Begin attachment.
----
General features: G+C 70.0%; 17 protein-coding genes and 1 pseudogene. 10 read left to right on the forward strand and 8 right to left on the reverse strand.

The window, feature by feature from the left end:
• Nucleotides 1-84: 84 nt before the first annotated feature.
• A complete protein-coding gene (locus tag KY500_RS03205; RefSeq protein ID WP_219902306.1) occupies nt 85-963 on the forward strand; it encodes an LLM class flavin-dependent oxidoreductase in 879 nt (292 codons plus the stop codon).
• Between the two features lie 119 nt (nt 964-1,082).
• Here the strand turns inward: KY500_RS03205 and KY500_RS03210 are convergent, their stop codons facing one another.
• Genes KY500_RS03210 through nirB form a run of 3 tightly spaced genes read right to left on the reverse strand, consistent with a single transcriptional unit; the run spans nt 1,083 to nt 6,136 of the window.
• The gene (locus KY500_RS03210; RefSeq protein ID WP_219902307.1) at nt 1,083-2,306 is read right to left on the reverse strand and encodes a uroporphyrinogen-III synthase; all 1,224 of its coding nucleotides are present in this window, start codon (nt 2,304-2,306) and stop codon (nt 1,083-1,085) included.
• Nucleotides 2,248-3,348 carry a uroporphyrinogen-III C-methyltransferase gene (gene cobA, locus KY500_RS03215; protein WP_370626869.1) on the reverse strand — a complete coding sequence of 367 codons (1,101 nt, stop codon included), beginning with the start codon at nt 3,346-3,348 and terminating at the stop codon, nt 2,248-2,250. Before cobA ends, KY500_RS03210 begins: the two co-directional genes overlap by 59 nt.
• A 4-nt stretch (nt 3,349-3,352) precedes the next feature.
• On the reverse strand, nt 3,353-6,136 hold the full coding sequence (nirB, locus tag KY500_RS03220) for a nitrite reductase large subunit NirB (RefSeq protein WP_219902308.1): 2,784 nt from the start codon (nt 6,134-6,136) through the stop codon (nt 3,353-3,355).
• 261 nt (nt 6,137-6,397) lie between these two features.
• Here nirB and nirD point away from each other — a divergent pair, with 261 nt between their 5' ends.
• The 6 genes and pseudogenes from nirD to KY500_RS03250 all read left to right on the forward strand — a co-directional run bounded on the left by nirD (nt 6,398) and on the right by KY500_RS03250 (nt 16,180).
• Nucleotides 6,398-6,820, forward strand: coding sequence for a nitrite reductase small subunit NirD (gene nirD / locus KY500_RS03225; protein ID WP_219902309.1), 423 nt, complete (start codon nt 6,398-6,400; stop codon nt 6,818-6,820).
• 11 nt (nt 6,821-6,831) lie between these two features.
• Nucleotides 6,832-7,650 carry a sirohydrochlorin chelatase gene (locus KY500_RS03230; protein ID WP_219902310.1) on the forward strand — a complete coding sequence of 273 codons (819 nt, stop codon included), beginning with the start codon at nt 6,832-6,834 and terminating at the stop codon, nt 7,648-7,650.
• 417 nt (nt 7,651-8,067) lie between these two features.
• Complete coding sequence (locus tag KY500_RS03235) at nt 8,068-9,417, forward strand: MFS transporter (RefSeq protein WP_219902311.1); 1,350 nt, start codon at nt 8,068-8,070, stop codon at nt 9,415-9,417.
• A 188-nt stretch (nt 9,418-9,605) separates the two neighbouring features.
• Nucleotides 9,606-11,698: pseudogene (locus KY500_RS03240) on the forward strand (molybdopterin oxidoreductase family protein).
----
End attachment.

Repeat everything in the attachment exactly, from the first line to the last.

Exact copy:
General features: G+C 70.0%; 17 protein-coding genes and 1 pseudogene. 10 read left to right on the forward strand and 8 right to left on the reverse strand.

The window, feature by feature from the left end:
• Nucleotides 1-84: 84 nt before the first annotated feature.
• A complete protein-coding gene (locus tag KY500_RS03205; RefSeq protein ID WP_219902306.1) occupies nt 85-963 on the forward strand; it encodes an LLM class flavin-dependent oxidoreductase in 879 nt (292 codons plus the stop codon).
• Between the two features lie 119 nt (nt 964-1,082).
• Here the strand turns inward: KY500_RS03205 and KY500_RS03210 are convergent, their stop codons facing one another.
• Genes KY500_RS03210 through nirB form a run of 3 tightly spaced genes read right to left on the reverse strand, consistent with a single transcriptional unit; the run spans nt 1,083 to nt 6,136 of the window.
• The gene (locus KY500_RS03210; RefSeq protein ID WP_219902307.1) at nt 1,083-2,306 is read right to left on the reverse strand and encodes a uroporphyrinogen-III synthase; all 1,224 of its coding nucleotides are present in this window, start codon (nt 2,304-2,306) and stop codon (nt 1,083-1,085) included.
• Nucleotides 2,248-3,348 carry a uroporphyrinogen-III C-methyltransferase gene (gene cobA, locus KY500_RS03215; protein WP_370626869.1) on the reverse strand — a complete coding sequence of 367 codons (1,101 nt, stop codon included), beginning with the start codon at nt 3,346-3,348 and terminating at the stop codon, nt 2,248-2,250. Before cobA ends, KY500_RS03210 begins: the two co-directional genes overlap by 59 nt.
• A 4-nt stretch (nt 3,349-3,352) precedes the next feature.
• On the reverse strand, nt 3,353-6,136 hold the full coding sequence (nirB, locus tag KY500_RS03220) for a nitrite reductase large subunit NirB (RefSeq protein WP_219902308.1): 2,784 nt from the start codon (nt 6,134-6,136) through the stop codon (nt 3,353-3,355).
• 261 nt (nt 6,137-6,397) lie between these two features.
• Here nirB and nirD point away from each other — a divergent pair, with 261 nt between their 5' ends.
• The 6 genes and pseudogenes from nirD to KY500_RS03250 all read left to right on the forward strand — a co-directional run bounded on the left by nirD (nt 6,398) and on the right by KY500_RS03250 (nt 16,180).
• Nucleotides 6,398-6,820, forward strand: coding sequence for a nitrite reductase small subunit NirD (gene nirD / locus KY500_RS03225; protein ID WP_219902309.1), 423 nt, complete (start codon nt 6,398-6,400; stop codon nt 6,818-6,820).
• 11 nt (nt 6,821-6,831) lie between these two features.
• Nucleotides 6,832-7,650 carry a sirohydrochlorin chelatase gene (locus KY500_RS03230; protein ID WP_219902310.1) on the forward strand — a complete coding sequence of 273 codons (819 nt, stop codon included), beginning with the start codon at nt 6,832-6,834 and terminating at the stop codon, nt 7,648-7,650.
• 417 nt (nt 7,651-8,067) lie between these two features.
• Complete coding sequence (locus tag KY500_RS03235) at nt 8,068-9,417, forward strand: MFS transporter (RefSeq protein WP_219902311.1); 1,350 nt, start codon at nt 8,068-8,070, stop codon at nt 9,415-9,417.
• A 188-nt stretch (nt 9,418-9,605) separates the two neighbouring features.
• Nucleotides 9,606-11,698: pseudogene (locus KY500_RS03240) on the forward strand (molybdopterin oxidoreductase family protein).